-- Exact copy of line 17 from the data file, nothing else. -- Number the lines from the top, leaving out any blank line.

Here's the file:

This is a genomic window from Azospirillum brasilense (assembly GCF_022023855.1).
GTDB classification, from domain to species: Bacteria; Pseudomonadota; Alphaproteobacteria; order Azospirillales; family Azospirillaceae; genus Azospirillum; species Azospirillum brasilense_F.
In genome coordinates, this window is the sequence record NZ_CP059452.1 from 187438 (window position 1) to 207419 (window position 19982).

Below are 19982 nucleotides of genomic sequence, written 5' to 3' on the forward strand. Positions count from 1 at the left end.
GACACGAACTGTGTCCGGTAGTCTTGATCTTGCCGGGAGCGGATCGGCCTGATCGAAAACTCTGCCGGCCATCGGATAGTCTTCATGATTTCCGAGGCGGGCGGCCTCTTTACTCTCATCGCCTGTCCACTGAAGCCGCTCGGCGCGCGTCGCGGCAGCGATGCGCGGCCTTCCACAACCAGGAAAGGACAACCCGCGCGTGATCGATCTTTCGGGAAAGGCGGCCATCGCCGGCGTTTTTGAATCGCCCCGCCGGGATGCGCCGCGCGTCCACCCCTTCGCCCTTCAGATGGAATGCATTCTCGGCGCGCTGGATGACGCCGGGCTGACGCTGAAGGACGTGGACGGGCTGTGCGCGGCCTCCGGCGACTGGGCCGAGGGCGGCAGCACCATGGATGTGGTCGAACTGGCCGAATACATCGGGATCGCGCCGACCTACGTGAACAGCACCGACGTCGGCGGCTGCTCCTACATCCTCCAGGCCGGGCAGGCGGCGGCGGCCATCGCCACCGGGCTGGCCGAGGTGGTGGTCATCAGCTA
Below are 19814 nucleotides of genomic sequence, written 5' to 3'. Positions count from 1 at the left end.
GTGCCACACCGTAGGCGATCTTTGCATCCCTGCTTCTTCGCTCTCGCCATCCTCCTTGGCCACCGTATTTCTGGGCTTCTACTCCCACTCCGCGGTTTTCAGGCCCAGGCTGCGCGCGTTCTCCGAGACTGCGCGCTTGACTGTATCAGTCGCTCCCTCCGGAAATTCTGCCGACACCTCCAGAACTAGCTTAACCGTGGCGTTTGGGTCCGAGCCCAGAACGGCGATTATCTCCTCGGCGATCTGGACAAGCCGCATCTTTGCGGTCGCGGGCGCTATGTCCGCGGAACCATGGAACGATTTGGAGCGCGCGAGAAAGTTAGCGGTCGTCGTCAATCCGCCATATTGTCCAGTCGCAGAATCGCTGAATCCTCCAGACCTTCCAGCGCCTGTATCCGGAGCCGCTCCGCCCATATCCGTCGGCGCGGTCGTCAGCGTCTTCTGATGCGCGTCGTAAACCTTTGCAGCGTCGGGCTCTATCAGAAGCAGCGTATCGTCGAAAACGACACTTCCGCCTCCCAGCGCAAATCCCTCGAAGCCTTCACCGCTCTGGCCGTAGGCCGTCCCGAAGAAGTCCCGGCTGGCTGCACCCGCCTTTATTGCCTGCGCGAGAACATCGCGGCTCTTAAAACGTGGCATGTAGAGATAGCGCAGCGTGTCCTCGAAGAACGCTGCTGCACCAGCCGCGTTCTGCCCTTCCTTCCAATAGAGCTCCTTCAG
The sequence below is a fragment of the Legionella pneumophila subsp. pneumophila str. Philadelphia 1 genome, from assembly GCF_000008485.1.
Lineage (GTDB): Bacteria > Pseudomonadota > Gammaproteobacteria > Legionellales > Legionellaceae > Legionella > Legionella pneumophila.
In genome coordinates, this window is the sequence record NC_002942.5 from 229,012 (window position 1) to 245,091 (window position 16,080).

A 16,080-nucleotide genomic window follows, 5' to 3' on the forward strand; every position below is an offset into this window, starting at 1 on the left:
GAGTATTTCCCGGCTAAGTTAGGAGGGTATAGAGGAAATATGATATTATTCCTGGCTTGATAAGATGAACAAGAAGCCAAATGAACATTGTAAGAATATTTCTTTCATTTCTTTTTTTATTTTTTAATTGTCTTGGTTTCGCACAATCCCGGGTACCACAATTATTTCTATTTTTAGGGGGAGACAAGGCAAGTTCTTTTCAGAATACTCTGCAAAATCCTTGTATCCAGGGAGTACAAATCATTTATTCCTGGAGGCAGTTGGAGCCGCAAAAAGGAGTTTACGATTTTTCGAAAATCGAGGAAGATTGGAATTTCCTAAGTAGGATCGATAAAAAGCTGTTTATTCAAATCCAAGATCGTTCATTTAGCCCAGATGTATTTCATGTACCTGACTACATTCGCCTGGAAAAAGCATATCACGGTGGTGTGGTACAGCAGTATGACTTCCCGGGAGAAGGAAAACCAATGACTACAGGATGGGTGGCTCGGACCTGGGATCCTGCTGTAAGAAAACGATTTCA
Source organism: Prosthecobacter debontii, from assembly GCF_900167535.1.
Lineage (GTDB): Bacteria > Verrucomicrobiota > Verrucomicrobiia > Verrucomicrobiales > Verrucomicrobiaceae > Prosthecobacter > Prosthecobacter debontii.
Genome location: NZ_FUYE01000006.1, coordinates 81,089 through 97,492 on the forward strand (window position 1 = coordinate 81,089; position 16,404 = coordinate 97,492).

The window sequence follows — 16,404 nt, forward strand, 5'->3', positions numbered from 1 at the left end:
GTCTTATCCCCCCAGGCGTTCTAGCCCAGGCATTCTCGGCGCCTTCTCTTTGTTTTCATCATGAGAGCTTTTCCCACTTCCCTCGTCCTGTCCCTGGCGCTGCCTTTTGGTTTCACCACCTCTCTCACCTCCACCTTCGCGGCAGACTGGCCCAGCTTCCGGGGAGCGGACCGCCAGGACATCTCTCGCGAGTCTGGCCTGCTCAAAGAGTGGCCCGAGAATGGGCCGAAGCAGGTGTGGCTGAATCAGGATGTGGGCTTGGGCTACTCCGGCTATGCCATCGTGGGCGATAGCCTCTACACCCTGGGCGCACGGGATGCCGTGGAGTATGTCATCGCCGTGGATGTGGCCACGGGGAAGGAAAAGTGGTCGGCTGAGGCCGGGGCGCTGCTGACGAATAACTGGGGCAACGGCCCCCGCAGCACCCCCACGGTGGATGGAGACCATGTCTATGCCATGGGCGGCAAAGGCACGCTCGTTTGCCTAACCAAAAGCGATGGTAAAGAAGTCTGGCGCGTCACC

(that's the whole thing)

GTCTTATCCCCCCAGGCGTTCTAGCCCAGGCATTCTCGGCGCCTTCTCTTTGTTTTCATCATGAGAGCTTTTCCCACTTCCCTCGTCCTGTCCCTGGCGCTGCCTTTTGGTTTCACCACCTCTCTCACCTCCACCTTCGCGGCAGACTGGCCCAGCTTCCGGGGAGCGGACCGCCAGGACATCTCTCGCGAGTCTGGCCTGCTCAAAGAGTGGCCCGAGAATGGGCCGAAGCAGGTGTGGCTGAATCAGGATGTGGGCTTGGGCTACTCCGGCTATGCCATCGTGGGCGATAGCCTCTACACCCTGGGCGCACGGGATGCCGTGGAGTATGTCATCGCCGTGGATGTGGCCACGGGGAAGGAAAAGTGGTCGGCTGAGGCCGGGGCGCTGCTGACGAATAACTGGGGCAACGGCCCCCGCAGCACCCCCACGGTGGATGGAGACCATGTCTATGCCATGGGCGGCAAAGGCACGCTCGTTTGCCTAACCAAAAGCGATGGTAAAGAAGTCTGGCGCGTCACC